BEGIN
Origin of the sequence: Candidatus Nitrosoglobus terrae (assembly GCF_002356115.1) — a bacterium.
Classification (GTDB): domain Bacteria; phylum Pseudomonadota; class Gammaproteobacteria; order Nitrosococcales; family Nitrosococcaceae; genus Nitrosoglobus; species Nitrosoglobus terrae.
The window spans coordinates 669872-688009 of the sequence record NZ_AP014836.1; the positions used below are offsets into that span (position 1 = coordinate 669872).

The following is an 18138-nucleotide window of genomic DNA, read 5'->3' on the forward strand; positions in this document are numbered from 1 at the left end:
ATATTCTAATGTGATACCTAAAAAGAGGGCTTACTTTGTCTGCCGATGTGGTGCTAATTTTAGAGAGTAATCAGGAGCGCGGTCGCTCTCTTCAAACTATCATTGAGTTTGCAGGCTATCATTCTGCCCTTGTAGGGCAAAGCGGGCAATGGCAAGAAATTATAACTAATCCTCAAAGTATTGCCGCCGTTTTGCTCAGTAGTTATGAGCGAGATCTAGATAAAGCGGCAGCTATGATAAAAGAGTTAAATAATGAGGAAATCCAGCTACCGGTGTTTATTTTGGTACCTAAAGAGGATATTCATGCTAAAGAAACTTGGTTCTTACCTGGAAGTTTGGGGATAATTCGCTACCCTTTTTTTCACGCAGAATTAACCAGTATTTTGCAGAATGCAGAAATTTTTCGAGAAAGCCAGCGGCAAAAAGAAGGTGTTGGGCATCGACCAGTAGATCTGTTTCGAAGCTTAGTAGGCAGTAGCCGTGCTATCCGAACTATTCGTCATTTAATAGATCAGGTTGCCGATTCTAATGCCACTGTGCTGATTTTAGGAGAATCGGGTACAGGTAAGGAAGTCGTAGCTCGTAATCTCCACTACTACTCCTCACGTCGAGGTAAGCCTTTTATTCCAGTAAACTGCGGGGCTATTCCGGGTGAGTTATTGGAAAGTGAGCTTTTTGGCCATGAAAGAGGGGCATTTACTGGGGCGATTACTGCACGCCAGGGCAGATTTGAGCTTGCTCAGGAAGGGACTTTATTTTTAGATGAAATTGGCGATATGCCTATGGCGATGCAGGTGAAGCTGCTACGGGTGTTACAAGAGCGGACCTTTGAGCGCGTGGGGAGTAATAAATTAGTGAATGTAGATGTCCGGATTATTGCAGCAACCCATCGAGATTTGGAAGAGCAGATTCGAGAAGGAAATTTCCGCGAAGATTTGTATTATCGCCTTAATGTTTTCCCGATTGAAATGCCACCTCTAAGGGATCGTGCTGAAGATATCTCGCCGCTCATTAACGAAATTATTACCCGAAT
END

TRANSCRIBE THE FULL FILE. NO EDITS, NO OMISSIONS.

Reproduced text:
Origin of the sequence: Candidatus Nitrosoglobus terrae (assembly GCF_002356115.1) — a bacterium.
Classification (GTDB): domain Bacteria; phylum Pseudomonadota; class Gammaproteobacteria; order Nitrosococcales; family Nitrosococcaceae; genus Nitrosoglobus; species Nitrosoglobus terrae.
The window spans coordinates 669872-688009 of the sequence record NZ_AP014836.1; the positions used below are offsets into that span (position 1 = coordinate 669872).

The following is an 18138-nucleotide window of genomic DNA, read 5'->3' on the forward strand; positions in this document are numbered from 1 at the left end:
ATATTCTAATGTGATACCTAAAAAGAGGGCTTACTTTGTCTGCCGATGTGGTGCTAATTTTAGAGAGTAATCAGGAGCGCGGTCGCTCTCTTCAAACTATCATTGAGTTTGCAGGCTATCATTCTGCCCTTGTAGGGCAAAGCGGGCAATGGCAAGAAATTATAACTAATCCTCAAAGTATTGCCGCCGTTTTGCTCAGTAGTTATGAGCGAGATCTAGATAAAGCGGCAGCTATGATAAAAGAGTTAAATAATGAGGAAATCCAGCTACCGGTGTTTATTTTGGTACCTAAAGAGGATATTCATGCTAAAGAAACTTGGTTCTTACCTGGAAGTTTGGGGATAATTCGCTACCCTTTTTTTCACGCAGAATTAACCAGTATTTTGCAGAATGCAGAAATTTTTCGAGAAAGCCAGCGGCAAAAAGAAGGTGTTGGGCATCGACCAGTAGATCTGTTTCGAAGCTTAGTAGGCAGTAGCCGTGCTATCCGAACTATTCGTCATTTAATAGATCAGGTTGCCGATTCTAATGCCACTGTGCTGATTTTAGGAGAATCGGGTACAGGTAAGGAAGTCGTAGCTCGTAATCTCCACTACTACTCCTCACGTCGAGGTAAGCCTTTTATTCCAGTAAACTGCGGGGCTATTCCGGGTGAGTTATTGGAAAGTGAGCTTTTTGGCCATGAAAGAGGGGCATTTACTGGGGCGATTACTGCACGCCAGGGCAGATTTGAGCTTGCTCAGGAAGGGACTTTATTTTTAGATGAAATTGGCGATATGCCTATGGCGATGCAGGTGAAGCTGCTACGGGTGTTACAAGAGCGGACCTTTGAGCGCGTGGGGAGTAATAAATTAGTGAATGTAGATGTCCGGATTATTGCAGCAACCCATCGAGATTTGGAAGAGCAGATTCGAGAAGGAAATTTCCGCGAAGATTTGTATTATCGCCTTAATGTTTTCCCGATTGAAATGCCACCTCTAAGGGATCGTGCTGAAGATATCTCGCCGCTCATTAACGAAATTATTACCCGAAT